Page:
Book Reviews

Days at the Morisaki Bookshop by Satoshi Yagisawa

Days at the Morisaki Bookshop by Satoshi Yagisawa

Book – Days at the Morisaki Bookshop by Satoshi Yagisawa

Translator: Eric Ozawa  

Pages – 160 pages, Paperback

Genre – Literature & Fiction, Japanese Literature

Publisher – HarperPerennial

Rating: 3.5/5 starts

About The Book

Days at the Morisaki Bookshop by Satoshi Yagisawa is about a young woman who loses everything but finds herself—a tale of new beginnings, love, family relationships, and the comfort that can be found in books.

The story revolves around the life of Takako at her uncle’s secondhand bookstore following a heartbreaking split with Hideiki. The narrative unfolds as Takako learns to heal and move forward from the shattered relationship.

Book Review

They say that books tend to find its own reader and I guess it’s true. I started reading Days at the Morisaki Bookshop by Satoshi Yagisawa without a clue of what it had to offer. And it hit home. I needed to read exactly what had been written in this book. I needed to know what I am going though is normal and it isn’t just me. It made me feel seen even when I was alone in my room, reading this book with tears in my eyes.

Satoshi Yagisawa has done an excellent job at storytelling and weaving an exquisite plotline. The second half of the book did give me a dramatic Bollywood movie vibe, but nevertheless, the delivery of dialogues and the language used kept the book flowing seamlessly. I did start losing interest at this point. It revolved mostly around Takako’s uncle’s wife.

And ofcourse, the setup. Morisaki Bookshop is at Jimbōchō, the district of Tokyo famous for its array of second-hand bookshops. Who wouldn’t dream to work at a bookstore and have a room to live your life on the same block above the store! It was wonderful to watch Takako fall in love with reading books.. going from a non-reader to someone who is always looking for a new book to read. 

It was wonderful to see Takako pull herself out of the dark gloomy cloud.

Would I recommend this Book?​

The book is not extraordinary. But it is a book which everyone will need at some point of time – maybe when you are going through a heartbreak. The book did not sound preachy but infact spoke to me as a friend. Just like books helped Takoka move on, this book did it’s job for me upto certain extent. It is a joyful and easy read, especially for a vacation.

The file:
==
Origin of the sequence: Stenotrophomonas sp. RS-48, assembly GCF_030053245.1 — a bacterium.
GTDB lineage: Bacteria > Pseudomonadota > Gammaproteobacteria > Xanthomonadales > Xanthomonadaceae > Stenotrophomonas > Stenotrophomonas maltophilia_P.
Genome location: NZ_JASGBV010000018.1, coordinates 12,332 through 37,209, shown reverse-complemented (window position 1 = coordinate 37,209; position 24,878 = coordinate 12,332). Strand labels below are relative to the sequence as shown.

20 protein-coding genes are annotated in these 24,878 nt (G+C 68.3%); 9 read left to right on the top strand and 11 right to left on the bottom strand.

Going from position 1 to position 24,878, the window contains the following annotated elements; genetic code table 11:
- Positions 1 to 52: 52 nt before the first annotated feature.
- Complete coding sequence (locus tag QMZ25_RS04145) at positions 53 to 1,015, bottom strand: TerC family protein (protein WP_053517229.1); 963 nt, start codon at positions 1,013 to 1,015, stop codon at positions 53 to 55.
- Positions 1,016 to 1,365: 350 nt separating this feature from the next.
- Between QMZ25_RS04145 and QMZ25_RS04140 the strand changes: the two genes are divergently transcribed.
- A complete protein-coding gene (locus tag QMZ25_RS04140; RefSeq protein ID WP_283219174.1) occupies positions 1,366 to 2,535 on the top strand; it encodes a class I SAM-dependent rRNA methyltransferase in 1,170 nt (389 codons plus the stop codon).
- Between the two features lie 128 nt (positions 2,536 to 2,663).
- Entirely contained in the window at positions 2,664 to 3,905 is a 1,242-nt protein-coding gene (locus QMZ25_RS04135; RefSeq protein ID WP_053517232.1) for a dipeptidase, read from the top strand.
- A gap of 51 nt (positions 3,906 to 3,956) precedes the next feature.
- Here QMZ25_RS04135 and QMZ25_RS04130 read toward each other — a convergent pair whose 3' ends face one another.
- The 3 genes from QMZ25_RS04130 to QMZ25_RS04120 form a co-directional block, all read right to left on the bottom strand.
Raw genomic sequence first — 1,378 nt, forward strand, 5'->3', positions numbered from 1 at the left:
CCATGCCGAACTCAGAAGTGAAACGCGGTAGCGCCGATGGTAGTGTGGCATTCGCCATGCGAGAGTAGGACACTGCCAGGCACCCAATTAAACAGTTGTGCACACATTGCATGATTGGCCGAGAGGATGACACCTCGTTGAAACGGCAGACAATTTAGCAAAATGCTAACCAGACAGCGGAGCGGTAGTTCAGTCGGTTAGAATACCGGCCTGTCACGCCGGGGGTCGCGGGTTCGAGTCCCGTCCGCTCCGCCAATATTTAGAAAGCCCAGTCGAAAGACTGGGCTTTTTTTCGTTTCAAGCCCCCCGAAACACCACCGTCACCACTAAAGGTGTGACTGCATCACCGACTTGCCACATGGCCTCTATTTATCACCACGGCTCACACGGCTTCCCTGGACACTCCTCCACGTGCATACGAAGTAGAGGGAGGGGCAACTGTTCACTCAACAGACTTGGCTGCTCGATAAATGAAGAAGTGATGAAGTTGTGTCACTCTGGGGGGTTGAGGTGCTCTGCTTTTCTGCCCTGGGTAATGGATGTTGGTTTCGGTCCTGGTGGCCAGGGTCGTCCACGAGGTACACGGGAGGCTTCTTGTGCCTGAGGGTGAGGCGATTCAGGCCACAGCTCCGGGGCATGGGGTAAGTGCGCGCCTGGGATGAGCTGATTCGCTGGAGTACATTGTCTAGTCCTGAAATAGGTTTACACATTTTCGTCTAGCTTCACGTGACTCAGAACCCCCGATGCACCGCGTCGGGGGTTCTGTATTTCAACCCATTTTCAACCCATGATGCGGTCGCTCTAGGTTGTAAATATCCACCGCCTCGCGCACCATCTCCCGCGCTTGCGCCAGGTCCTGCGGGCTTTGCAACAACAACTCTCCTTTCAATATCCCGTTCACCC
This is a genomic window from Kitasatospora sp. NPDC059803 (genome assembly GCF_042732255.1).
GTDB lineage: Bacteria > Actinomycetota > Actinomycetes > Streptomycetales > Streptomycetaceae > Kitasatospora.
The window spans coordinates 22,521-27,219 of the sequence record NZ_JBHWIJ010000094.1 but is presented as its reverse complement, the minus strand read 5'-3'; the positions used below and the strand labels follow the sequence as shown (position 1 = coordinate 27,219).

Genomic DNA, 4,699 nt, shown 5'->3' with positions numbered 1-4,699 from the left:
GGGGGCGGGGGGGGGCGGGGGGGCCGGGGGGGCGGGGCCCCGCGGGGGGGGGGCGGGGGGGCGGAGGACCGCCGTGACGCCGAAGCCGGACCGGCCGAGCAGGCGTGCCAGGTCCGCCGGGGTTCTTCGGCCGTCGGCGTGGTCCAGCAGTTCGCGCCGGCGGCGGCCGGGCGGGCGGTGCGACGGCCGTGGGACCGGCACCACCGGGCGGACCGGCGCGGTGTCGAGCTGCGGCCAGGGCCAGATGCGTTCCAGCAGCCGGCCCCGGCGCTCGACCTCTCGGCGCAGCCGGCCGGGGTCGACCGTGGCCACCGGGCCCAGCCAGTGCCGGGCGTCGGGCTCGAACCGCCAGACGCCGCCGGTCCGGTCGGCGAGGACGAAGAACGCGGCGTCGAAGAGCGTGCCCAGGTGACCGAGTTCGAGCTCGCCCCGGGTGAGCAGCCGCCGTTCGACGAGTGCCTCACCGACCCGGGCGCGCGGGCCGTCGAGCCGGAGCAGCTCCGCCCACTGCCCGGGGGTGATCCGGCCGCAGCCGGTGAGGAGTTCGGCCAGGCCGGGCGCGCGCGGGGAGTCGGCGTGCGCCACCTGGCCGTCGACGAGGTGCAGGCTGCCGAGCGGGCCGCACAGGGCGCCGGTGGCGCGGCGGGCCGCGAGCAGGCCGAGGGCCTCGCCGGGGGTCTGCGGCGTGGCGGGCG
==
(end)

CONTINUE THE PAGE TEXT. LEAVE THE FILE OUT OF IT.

Also Read – Book Review: I Want to Die But I Want to Eat Tteokbokki by Baek Se-hee

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My Favorite Quotes From Days at the Morisaki Bookshop

“Don’t be afraid to love someone. When you fall in love, I want you to fall in love all the way. Even if it ends in heartache, please don’t live a lonely life without love. I’ve been so worried that because of what happened you’ll give up on falling in love. Love is wonderful. I don’t want you to forget that. Those memories of people you love, they never disappear. They go on warming your heart as long as you live. When you get old like me, you’ll understand.”

― Satoshi Yagisawa, Days at the Morisaki Bookshop

“It’s funny. No matter where you go, or how many books you read, you still know nothing, you haven’t seen anything. And that’s life.”

― Satoshi Yagisawa, Days at the Morisaki Bookshop

“It’s important to stand still sometimes. Think of it as a little rest in the long journey of your life. This is your harbor. And your boat is just dropping anchor here for a little while. And after you’re well rested, you can set sail again.”

― Satoshi Yagisawa, Days at the Morisaki Bookshop 

Kinjal Parekh

Book Blogger || Finance Blogger || Mumbai, India || Indian Booktuber. Kinjal Parekh is highly passionate about reading books and learning about history. Her favorite genres include historic fictions, history non-fiction, mind-body-spirit and poetry books. She loves when a book makes her cry and make her feel vulnerable and emphatic. Apart from books, Kinjal loves to explore and understand how the financial and the economic world works for which she keeps reading economic, financial and business books. One book at a time, she aims to motivate non-readers cultivate the reading habit. She can talk about books all day and night and often tends to cancel out-side plans to stay back home and read a book.

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